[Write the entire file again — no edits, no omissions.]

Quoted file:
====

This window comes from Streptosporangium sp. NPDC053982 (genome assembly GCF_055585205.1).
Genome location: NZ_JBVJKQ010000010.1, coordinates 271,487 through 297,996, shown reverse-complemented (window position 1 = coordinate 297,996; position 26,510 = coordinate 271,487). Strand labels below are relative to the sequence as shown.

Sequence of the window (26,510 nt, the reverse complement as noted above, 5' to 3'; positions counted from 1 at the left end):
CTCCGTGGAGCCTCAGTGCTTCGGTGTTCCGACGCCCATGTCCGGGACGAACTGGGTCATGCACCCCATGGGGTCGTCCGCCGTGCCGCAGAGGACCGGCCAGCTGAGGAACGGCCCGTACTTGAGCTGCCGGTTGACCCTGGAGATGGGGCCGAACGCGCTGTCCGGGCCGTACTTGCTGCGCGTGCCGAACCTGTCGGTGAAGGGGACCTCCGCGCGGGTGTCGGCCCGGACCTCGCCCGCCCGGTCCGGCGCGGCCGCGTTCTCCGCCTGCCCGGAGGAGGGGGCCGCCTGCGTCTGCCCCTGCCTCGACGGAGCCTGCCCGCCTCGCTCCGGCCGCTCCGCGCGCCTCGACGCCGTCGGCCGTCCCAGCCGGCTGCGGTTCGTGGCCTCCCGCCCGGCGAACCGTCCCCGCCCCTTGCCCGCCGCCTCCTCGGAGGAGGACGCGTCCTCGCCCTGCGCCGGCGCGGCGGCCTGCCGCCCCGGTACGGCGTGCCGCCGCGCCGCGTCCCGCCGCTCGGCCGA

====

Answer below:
This window comes from Streptosporangium sp. NPDC053982 (genome assembly GCF_055585205.1).
Genome location: NZ_JBVJKQ010000010.1, coordinates 271,487 through 297,996, shown reverse-complemented (window position 1 = coordinate 297,996; position 26,510 = coordinate 271,487). Strand labels below are relative to the sequence as shown.

Sequence of the window (26,510 nt, the reverse complement as noted above, 5' to 3'; positions counted from 1 at the left end):
CTCCGTGGAGCCTCAGTGCTTCGGTGTTCCGACGCCCATGTCCGGGACGAACTGGGTCATGCACCCCATGGGGTCGTCCGCCGTGCCGCAGAGGACCGGCCAGCTGAGGAACGGCCCGTACTTGAGCTGCCGGTTGACCCTGGAGATGGGGCCGAACGCGCTGTCCGGGCCGTACTTGCTGCGCGTGCCGAACCTGTCGGTGAAGGGGACCTCCGCGCGGGTGTCGGCCCGGACCTCGCCCGCCCGGTCCGGCGCGGCCGCGTTCTCCGCCTGCCCGGAGGAGGGGGCCGCCTGCGTCTGCCCCTGCCTCGACGGAGCCTGCCCGCCTCGCTCCGGCCGCTCCGCGCGCCTCGACGCCGTCGGCCGTCCCAGCCGGCTGCGGTTCGTGGCCTCCCGCCCGGCGAACCGTCCCCGCCCCTTGCCCGCCGCCTCCTCGGAGGAGGACGCGTCCTCGCCCTGCGCCGGCGCGGCGGCCTGCCGCCCCGGTACGGCGTGCCGCCGCGCCGCGTCCCGCCGCTCGGCCGA